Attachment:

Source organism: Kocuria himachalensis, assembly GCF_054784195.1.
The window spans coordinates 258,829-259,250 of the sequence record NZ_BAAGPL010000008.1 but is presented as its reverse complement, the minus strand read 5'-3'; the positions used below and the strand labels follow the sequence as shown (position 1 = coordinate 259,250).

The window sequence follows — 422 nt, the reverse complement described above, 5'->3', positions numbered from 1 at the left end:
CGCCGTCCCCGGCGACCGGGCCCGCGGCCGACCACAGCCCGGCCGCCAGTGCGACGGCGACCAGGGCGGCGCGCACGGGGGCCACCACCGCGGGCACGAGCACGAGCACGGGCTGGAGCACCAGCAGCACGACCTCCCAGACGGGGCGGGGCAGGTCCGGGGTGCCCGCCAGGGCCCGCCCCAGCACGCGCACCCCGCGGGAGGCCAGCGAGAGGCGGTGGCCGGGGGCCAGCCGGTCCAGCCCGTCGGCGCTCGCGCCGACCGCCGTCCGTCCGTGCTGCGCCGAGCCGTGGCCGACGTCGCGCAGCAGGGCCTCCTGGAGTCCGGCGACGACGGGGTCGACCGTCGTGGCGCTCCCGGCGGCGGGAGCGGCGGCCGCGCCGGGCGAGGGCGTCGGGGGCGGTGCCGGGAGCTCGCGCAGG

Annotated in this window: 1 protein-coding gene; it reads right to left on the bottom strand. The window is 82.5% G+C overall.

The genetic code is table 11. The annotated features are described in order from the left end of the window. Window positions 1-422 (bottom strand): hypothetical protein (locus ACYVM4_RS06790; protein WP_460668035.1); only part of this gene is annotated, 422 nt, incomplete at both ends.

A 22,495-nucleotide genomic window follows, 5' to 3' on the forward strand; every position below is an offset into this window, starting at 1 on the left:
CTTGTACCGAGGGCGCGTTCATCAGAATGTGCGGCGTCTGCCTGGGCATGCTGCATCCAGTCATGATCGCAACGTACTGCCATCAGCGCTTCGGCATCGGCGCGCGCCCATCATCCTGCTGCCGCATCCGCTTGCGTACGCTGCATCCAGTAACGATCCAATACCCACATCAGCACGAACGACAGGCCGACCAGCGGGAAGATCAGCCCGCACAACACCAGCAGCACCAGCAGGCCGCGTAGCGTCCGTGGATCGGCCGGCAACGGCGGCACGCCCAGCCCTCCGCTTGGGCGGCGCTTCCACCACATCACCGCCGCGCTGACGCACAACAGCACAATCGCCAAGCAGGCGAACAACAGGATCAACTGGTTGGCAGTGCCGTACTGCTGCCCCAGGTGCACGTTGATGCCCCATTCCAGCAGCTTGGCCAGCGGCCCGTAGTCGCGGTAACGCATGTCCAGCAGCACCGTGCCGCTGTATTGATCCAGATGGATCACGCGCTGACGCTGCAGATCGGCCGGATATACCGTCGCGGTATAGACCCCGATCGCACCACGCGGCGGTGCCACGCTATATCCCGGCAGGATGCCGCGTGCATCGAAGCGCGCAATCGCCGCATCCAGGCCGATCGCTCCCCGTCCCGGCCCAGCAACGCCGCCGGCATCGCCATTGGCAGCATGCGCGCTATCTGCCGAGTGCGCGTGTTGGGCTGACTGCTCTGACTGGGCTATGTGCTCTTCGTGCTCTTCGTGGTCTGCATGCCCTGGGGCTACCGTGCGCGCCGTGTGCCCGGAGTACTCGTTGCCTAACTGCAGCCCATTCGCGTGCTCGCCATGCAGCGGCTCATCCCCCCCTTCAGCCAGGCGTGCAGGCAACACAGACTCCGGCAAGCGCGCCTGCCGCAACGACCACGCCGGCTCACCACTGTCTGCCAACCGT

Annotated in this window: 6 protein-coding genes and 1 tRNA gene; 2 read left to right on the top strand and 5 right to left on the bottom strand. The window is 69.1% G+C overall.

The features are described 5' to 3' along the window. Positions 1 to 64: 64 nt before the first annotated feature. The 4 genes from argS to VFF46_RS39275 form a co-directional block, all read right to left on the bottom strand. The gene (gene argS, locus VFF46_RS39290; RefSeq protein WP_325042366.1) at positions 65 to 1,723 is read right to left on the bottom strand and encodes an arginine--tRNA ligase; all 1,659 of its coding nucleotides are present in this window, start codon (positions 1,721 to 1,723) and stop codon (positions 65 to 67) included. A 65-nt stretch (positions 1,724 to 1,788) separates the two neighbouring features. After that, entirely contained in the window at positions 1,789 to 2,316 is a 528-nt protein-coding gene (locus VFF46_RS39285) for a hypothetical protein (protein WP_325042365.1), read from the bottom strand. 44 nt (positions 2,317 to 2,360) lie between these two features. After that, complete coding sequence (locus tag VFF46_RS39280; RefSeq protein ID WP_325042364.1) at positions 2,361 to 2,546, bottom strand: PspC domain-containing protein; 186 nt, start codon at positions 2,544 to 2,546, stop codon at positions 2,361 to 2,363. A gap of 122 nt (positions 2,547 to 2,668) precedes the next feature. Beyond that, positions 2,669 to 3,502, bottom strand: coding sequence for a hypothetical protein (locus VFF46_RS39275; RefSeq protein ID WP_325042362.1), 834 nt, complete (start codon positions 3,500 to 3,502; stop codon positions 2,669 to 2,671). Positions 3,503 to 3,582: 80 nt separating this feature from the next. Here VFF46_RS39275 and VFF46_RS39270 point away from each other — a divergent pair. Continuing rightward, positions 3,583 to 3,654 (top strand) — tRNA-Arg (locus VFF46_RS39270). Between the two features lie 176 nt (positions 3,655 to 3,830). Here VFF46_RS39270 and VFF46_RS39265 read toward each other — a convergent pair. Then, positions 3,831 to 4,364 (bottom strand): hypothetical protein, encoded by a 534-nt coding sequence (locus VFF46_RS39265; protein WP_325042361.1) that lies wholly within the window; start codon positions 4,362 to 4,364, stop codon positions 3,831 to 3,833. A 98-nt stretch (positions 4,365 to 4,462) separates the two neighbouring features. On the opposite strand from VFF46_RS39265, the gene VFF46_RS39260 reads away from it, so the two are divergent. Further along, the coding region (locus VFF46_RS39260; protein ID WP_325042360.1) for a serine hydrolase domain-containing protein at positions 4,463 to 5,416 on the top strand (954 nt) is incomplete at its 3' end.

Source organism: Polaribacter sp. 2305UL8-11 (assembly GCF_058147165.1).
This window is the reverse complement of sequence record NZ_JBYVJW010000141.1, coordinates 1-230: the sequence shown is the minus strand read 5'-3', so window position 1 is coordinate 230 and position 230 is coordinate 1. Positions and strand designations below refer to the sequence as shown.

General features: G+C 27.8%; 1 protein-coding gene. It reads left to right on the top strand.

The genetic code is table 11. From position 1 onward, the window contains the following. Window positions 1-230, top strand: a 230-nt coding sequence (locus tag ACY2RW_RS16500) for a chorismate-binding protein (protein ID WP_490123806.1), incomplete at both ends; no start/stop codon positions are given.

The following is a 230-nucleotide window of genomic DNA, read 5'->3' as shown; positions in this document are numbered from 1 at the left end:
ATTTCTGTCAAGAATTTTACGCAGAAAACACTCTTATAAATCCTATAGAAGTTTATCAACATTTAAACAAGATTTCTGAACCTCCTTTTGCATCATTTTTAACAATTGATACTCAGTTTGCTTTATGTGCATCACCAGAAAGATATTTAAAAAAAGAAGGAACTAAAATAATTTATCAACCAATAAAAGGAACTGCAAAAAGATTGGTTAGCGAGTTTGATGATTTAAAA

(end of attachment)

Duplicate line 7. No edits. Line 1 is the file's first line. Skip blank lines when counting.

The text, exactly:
A 22,495-nucleotide genomic window follows, 5' to 3' on the forward strand; every position below is an offset into this window, starting at 1 on the left: